EDITORIAL: Property speculators are attracted by lowering the threshold for foreigners to purchase property in Malaysia
PETALING JAYA, Malaysia (Sin Chew Daily / ANN) - By lowering the threshold for foreigners to buy unsold high end properties in urban areas in Malaysia, this will only encourage more speculations.
Starting next year the threshold for foreigners to purchase urban high-rise properties in Malaysia has been reduced from RM1million (US$238,663) to RM600,000 (US$143,540). This is only applicable to unsold condominiums and apartments and the measure has generated heated discussion in the country.
Malaysians can’t afford to buy a property. Instead, the government care about high end condominiums where only the rich can afford to buy but do not increase the pace of building affordable homes.
It is evident that the prices of condominiums have been speculated. But they are caught in the cycle of economy slowdown and ended up as overhang of condominiums and apartments. These properties should lower the prices instead of lowering the threshold for foreigners to buy properties in Malaysia.
When foreign buyers are sought to buy properties and the offer doesn’t come with the Malaysia My Second Home package, this is offering foreign speculators to buy and sell them later at a higher price. Are they restricted to sell to foreigners only?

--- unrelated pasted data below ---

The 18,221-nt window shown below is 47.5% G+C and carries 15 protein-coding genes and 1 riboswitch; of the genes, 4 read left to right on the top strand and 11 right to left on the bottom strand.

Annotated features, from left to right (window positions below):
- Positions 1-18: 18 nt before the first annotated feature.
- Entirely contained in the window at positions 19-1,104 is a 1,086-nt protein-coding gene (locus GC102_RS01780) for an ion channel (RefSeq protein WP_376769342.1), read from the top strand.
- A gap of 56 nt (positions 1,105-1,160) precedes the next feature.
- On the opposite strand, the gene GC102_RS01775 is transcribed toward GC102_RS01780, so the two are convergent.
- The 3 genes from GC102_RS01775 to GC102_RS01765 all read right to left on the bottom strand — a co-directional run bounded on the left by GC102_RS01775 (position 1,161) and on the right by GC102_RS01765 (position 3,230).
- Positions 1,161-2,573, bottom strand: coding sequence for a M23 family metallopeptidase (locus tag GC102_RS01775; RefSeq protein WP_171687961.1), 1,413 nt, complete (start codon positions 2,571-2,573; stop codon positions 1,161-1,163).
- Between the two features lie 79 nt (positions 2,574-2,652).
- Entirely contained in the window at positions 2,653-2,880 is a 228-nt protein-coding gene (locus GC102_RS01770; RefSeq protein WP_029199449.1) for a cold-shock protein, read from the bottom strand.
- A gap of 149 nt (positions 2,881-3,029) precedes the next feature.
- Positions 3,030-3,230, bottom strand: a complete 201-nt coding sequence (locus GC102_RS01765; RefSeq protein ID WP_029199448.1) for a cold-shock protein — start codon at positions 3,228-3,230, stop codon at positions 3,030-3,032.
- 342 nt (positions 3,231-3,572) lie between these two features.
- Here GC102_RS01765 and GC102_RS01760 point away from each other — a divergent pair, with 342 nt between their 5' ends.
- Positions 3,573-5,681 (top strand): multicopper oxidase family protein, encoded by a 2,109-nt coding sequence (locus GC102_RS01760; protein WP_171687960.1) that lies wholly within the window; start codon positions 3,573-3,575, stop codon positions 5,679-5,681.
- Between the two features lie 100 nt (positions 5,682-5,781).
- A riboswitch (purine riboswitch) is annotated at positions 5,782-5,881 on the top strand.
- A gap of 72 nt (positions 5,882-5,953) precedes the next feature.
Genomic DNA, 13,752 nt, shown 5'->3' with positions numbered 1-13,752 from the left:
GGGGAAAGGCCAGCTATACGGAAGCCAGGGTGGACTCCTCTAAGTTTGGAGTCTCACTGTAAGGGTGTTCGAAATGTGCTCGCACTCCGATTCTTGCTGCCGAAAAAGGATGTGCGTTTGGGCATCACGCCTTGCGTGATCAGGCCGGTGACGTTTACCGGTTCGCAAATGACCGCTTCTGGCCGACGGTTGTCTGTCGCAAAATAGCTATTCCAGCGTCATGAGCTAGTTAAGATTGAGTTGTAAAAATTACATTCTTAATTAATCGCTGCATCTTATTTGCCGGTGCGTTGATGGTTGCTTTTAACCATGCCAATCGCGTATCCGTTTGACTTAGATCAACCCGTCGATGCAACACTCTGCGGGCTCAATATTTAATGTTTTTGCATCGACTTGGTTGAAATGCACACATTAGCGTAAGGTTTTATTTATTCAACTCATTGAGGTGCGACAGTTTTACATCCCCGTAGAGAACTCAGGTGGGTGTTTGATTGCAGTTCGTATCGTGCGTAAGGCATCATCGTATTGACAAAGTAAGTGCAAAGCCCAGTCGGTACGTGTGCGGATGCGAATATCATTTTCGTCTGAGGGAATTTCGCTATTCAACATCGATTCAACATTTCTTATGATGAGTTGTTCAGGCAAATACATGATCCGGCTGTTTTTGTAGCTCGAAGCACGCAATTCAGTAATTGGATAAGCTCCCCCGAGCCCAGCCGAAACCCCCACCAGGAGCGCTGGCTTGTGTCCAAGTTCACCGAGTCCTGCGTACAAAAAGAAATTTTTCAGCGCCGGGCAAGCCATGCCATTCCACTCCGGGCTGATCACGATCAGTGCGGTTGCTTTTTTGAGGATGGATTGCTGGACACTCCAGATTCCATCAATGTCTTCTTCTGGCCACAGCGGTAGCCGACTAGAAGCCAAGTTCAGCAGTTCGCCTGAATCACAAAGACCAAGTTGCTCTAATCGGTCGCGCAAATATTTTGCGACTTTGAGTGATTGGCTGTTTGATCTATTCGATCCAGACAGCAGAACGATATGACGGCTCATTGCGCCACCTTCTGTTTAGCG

Would the prices of newly - built condominiums be pushed to even higher prices once those oversupply of high end properties worth millions of ringgit are sold off due to lowering of threshold and depreciation of ringgit?
Isn’t this a case of creating opportunities for foreign conglomerates to speculate property prices in Malaysia even further?
Few years later when the domestic economy have improved, the demand for property would increase. By then the property price is higher for sure. The properties will be even more expensive than RM600,000 (US$143,540). By then Malaysians’ income may still be unable to catch up. When the properties are facing oversupply again, can the properties still be sold to foreigners?
Would there be conglomerates waiting to buy unsold properties in Malaysia?
More speculators may be drawn when the threshold is lowered.